Explore the beauty of the Goidhoo Atoll onboard Soneva in Aqua
Setting sail from Soneva’s original barefoot luxury resort, Soneva Fushi, liveaboard enthusiasts who love diving and surfing can look forward to the new four-day, three-night Goidhoo experience onboard Soneva in Aqua. Goidhoo is an island in the south of the Baa Atoll, 48 kilometres (30 miles) from Soneva Fushi, taking approximately four hours of sailing on the ultra-luxurious yacht. Goidhoo is not often frequented by divers and surfers, meaning that its dive and snorkelling sites will have more vibrant marine life and corals due to it not often being disturbed. It also means that the surf breaks will be uncrowded, making it the ideal destination to have waves all to oneself.
Soneva in Aqua is a refined yacht that combines Soneva’s iconic chic barefoot luxury with the sense of freedom and adventure associated with a private boat charter. The 23-metre yacht sleeps a maximum of four adults and two children and has two spacious bedrooms with en-suite showers, while the master cabin has a glass bottomed spa tub set into the floor for viewing the marine life. There is also on on-deck Jacuzzi, daybeds for lounging, and dining area. Inside there is a bar, lounge and library with iMac and WiFi connectivity. The crew consists of the Captain, Mechanic, Head Chef, Barefoot Butler and Wellness Therapist. A Dive Master, Surf Instructor, Photographer and Astronomer can be added on request.
Around Goidhoo there are numerous diving and snorkelling sites that are sure to delight guests. There is the Corbin, a 400 tonne French ship that set sail from St. Malo on May 18, 1601, in search of trade in the east. Beset by misfortune and ill-discipline onboard, the Corbin met its end off the shores of Goidhoo on July 2, 1602. It was carrying with it a cargo of silver and many have since attempted to salvage the treasure, which has to this day never been found. Guests are welcome to search the for the illusive silver bars. Another wreck worth seeing is the Naamuli Wreck, found on the Naamuli Reef (which means shipwreck reef) on the western side of the Goidhoo Atoll. Here, in the top five metres of the wide reef lies the flattened remains of an old steel ship. The main body of the coral covered wreck covers a distance of about 30 metres. The steel remains have been broken up by heavy seas, and some rib sections are spread over the reef for a distance of up to 50 metres. The highest point of the wreck is at two metres, and the deepest at seven. Like most wrecks, it offers good protection for fish and attracts many wrasse, surgeon, fusilier, angelfish, and emperor fish. A special feature, which can be found in little burrows on the reef top, are the many orange-spotted blennies.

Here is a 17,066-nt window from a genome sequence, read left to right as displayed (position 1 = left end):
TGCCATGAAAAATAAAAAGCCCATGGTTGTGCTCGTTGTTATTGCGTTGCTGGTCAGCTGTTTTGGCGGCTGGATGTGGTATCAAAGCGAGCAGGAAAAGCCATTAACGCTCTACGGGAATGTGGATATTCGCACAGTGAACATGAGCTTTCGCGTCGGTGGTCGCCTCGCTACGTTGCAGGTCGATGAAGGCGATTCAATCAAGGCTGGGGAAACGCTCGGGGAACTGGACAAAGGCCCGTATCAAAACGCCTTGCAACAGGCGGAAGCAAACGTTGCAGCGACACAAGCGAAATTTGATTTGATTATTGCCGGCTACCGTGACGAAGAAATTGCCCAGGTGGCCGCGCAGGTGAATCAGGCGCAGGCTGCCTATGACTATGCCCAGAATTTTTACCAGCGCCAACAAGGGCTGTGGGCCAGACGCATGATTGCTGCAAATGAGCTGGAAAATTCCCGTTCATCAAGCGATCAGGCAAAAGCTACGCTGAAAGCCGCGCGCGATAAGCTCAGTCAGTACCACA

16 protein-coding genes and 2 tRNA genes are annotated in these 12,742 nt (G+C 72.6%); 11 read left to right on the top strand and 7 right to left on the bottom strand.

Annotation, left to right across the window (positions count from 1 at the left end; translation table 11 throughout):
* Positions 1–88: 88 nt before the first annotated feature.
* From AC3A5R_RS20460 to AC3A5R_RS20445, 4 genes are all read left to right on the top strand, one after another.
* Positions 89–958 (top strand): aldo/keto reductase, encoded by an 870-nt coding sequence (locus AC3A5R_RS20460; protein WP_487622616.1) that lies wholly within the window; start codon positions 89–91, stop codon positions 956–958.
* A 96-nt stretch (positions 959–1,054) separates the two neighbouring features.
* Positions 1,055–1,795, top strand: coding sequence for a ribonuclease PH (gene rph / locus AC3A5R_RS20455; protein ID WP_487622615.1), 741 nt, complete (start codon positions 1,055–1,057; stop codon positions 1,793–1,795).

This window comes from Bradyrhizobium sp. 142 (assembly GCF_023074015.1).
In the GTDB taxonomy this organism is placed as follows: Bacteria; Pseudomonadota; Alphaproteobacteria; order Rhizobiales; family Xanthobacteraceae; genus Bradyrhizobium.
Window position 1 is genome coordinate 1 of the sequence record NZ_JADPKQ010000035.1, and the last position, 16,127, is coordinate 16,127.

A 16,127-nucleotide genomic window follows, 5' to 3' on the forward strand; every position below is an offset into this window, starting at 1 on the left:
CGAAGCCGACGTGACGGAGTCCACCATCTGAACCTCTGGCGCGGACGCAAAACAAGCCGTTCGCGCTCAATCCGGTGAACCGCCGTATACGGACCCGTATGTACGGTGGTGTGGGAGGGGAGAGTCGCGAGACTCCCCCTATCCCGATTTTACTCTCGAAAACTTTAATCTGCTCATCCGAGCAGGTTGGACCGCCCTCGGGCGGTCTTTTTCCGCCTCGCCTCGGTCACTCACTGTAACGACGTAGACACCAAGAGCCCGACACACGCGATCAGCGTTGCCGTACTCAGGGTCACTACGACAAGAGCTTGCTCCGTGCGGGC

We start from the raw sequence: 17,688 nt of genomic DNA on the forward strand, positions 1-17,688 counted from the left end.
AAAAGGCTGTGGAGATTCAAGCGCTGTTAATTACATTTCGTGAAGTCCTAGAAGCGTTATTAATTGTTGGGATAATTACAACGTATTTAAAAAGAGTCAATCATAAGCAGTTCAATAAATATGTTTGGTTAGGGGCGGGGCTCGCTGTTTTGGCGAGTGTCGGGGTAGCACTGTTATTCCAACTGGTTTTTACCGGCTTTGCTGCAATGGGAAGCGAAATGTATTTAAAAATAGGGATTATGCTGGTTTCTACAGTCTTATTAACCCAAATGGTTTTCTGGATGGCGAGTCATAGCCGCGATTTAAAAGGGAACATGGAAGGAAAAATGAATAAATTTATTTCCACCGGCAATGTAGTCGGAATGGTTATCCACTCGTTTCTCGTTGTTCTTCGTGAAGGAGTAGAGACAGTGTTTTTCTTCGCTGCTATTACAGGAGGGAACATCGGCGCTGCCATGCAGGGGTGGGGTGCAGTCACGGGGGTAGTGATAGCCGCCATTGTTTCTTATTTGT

The entrance of Goidhoo Corner offers divers and snorkellers all the usual marine life that can be seen at many channel entrances. Among them are Napoleon fish, lobster, nurse sharks, and turtles. The Rose Garden is a shallow snorkelling site that offers a spectacular display that looks like a huge underwater garden of rose-shaped coral. Protected inside a lagoon the Inside Tilla is best explored at night when all the nocturnal marine creatures come out and the reef comes to life. The Soneva in Aqua crew have often spotted manta rays and whale sharks while anchored inside the lagoon.
When it comes to surfing, the Goidhoo Pass is well known for producing some of the best waves in the Baa Atoll, with local surf competitions often being held here. There is a long left and punchy right on either side of the reef pass. The spot can only be accessed by boat and the closest resort is a long way away. The Soneva in Aqua crew have never seen any surf safari boats around the area, guaranteeing an empty line-up.
The crew know the Goidhoo area very well and are able to take guests to the best anchorages and spots based on the weather conditions at the time and what guests would like to see. Guests can also visit the local island for a cultural experience, as well as a football match with the locals if the guests wish to do so. There will likely be a change in the itinerary based on whether a large number of mantas rays are reported at a local cleaning station, or if an unusually large pod of playful dolphins or whale sharks are sighted. In 2019, the crew were lucky to have spotted and followed a very rare pod of killer whales (orcas) in the area.